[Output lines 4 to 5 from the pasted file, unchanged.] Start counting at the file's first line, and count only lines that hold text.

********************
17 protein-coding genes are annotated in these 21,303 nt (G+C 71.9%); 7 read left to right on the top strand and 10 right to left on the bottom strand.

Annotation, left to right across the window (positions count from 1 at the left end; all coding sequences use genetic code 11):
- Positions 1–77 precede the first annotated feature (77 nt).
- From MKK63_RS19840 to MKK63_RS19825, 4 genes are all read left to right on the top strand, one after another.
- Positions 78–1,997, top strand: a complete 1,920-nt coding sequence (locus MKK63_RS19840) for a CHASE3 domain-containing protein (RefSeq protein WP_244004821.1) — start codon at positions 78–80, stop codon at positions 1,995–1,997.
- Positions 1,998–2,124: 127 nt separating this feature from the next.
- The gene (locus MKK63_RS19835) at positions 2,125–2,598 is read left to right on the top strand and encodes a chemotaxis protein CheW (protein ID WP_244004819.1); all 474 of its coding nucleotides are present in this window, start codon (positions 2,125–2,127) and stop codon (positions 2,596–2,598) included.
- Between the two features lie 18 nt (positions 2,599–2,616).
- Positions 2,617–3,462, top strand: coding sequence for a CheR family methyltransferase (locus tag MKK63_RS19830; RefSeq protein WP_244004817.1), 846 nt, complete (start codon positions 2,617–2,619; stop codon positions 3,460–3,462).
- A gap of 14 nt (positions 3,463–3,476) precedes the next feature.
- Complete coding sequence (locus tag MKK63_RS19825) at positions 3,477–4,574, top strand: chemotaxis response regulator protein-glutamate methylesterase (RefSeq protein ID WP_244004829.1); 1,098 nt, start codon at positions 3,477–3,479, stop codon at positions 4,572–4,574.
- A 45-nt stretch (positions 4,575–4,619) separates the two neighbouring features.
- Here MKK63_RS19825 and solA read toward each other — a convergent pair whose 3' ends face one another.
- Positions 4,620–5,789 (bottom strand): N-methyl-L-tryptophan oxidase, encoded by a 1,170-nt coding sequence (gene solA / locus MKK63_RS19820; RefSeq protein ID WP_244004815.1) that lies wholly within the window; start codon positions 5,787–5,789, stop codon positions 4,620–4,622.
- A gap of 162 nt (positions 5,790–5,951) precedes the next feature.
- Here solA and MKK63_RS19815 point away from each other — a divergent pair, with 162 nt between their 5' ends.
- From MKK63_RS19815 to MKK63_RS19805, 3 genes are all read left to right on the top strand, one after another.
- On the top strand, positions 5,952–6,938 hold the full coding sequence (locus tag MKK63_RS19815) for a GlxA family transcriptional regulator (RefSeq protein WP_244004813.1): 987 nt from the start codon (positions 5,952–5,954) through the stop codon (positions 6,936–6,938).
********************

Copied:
- From MKK63_RS19840 to MKK63_RS19825, 4 genes are all read left to right on the top strand, one after another.
- Positions 78–1,997, top strand: a complete 1,920-nt coding sequence (locus MKK63_RS19840) for a CHASE3 domain-containing protein (RefSeq protein WP_244004821.1) — start codon at positions 78–80, stop codon at positions 1,995–1,997.